11 January 2018
People who have had romantic relationships with colleagues at work are more likely to consider taking risks with their health and social lives in general.
That is the key finding of research conducted by Dr David Biggs from the University of Gloucestershire which is being presented today, Thursday 11 January, at the British Psychological Society’s Division of Occupational Psychology’s annual conference.
A sample of 315 individuals completed an online questionnaire which included questions on their attitudes to risk and sexual sensation seeking behaviour.
This included the participants rating their likelihood to engage in a number of risky activities on a scale of one to seven. They were given scenarios that ranged from “driving a car without wearing a seatbelt” to “having an affair with a married man or woman.”
The researchers found that those participants who rated themselves as more likely to take risks with their health and in social situations were more likely to have had romantic relationships with colleagues from their workplace.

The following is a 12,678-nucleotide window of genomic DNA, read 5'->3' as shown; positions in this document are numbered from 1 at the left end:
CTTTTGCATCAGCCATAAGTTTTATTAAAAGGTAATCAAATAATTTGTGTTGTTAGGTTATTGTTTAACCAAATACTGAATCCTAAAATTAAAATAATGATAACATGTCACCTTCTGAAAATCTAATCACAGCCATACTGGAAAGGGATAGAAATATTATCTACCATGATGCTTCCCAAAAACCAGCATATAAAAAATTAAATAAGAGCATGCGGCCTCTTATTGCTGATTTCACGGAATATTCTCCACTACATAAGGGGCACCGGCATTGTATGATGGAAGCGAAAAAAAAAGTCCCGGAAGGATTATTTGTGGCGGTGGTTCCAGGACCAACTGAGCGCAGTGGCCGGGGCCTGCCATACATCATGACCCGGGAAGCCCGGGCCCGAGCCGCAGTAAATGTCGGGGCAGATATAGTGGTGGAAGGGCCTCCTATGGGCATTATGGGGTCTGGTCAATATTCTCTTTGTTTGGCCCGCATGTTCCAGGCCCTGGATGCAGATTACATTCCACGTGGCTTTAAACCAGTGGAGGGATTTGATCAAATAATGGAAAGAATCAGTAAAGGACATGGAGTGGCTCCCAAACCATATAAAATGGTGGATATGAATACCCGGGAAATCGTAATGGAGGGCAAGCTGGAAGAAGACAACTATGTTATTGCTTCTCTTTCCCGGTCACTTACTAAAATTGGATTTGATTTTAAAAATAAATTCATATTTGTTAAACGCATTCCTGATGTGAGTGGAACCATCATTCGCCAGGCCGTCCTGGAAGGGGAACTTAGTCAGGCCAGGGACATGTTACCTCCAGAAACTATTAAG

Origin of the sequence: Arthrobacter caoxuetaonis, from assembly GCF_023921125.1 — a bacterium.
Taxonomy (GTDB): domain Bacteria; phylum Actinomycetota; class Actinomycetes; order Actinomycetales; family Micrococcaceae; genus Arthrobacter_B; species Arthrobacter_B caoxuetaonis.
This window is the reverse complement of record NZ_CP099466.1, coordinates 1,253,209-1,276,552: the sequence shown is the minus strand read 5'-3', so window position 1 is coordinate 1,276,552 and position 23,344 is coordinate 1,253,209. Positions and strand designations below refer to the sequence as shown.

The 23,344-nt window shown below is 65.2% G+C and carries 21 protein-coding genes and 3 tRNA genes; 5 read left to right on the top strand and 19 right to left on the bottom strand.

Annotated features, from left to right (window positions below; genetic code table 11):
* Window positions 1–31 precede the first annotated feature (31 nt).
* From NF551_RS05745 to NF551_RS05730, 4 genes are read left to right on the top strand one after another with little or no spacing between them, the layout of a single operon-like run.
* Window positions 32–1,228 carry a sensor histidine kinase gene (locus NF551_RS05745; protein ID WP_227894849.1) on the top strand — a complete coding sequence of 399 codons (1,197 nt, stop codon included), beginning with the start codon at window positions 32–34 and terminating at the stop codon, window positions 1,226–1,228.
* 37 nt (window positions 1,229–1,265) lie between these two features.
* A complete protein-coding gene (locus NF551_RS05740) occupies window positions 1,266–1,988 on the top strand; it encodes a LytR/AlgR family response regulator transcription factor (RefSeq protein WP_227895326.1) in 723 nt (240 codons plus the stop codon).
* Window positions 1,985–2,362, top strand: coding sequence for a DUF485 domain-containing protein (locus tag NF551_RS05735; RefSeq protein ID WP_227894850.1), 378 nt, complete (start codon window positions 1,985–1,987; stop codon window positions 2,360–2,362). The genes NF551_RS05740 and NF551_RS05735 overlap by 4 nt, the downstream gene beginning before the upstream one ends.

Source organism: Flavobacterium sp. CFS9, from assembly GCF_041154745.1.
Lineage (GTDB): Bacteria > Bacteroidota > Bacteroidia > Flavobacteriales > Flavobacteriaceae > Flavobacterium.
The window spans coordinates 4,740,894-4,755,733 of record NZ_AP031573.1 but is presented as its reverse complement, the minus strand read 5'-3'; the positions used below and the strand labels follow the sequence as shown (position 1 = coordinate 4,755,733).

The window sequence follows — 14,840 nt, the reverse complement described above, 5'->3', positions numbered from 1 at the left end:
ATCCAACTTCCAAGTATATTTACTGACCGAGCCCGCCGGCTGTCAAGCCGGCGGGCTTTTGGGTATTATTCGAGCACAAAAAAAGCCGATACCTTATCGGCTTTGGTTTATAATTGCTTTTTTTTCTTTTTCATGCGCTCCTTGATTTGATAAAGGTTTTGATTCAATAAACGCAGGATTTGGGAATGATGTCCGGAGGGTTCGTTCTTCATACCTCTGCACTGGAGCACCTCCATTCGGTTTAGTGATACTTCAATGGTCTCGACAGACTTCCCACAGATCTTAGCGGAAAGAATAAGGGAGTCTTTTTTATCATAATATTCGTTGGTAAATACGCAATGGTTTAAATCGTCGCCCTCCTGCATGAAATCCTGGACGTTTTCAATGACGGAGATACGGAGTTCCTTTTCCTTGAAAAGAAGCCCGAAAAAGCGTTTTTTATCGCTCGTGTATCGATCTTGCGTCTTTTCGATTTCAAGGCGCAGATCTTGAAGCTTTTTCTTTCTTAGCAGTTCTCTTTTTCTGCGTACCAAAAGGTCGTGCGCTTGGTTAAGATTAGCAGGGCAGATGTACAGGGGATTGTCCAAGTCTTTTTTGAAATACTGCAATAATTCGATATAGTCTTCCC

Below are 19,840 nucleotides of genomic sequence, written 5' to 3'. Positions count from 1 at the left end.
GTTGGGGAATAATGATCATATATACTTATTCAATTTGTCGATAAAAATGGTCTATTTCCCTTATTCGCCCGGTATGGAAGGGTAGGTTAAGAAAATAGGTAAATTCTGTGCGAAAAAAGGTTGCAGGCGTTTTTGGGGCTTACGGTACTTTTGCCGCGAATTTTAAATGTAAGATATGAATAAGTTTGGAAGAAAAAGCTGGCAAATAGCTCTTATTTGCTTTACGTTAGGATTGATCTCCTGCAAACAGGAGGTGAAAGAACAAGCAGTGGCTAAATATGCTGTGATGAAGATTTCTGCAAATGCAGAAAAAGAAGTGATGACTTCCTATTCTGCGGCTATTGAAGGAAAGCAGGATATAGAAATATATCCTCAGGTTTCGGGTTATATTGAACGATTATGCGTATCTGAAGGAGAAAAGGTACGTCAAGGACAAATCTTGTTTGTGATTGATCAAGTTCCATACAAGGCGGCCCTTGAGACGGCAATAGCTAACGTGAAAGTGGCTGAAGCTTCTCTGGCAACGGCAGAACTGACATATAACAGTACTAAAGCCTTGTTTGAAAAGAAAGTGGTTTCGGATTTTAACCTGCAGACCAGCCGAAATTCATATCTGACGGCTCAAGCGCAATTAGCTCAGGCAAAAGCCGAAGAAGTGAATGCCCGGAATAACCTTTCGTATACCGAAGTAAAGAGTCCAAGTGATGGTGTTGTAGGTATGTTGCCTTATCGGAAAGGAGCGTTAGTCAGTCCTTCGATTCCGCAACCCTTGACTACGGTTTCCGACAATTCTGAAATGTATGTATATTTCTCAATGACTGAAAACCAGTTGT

Those that reported higher levels of sexual sensation seeking behaviour were also more likely to have had a workplace romance.
David Biggs said:
“Romantic relationships between work colleagues can have a positive and negative impact on employees and organisations.
“The positives come from behaving in an appropriate manner about romantic relationships if they occur, but if it is not handled correctly then it could lead to litigation and claims of sexual harassment.
“Our research adds to a growing body of literature on workplaces romances that can lead to an adult discussion on how to manage this sensibly in the workplace.”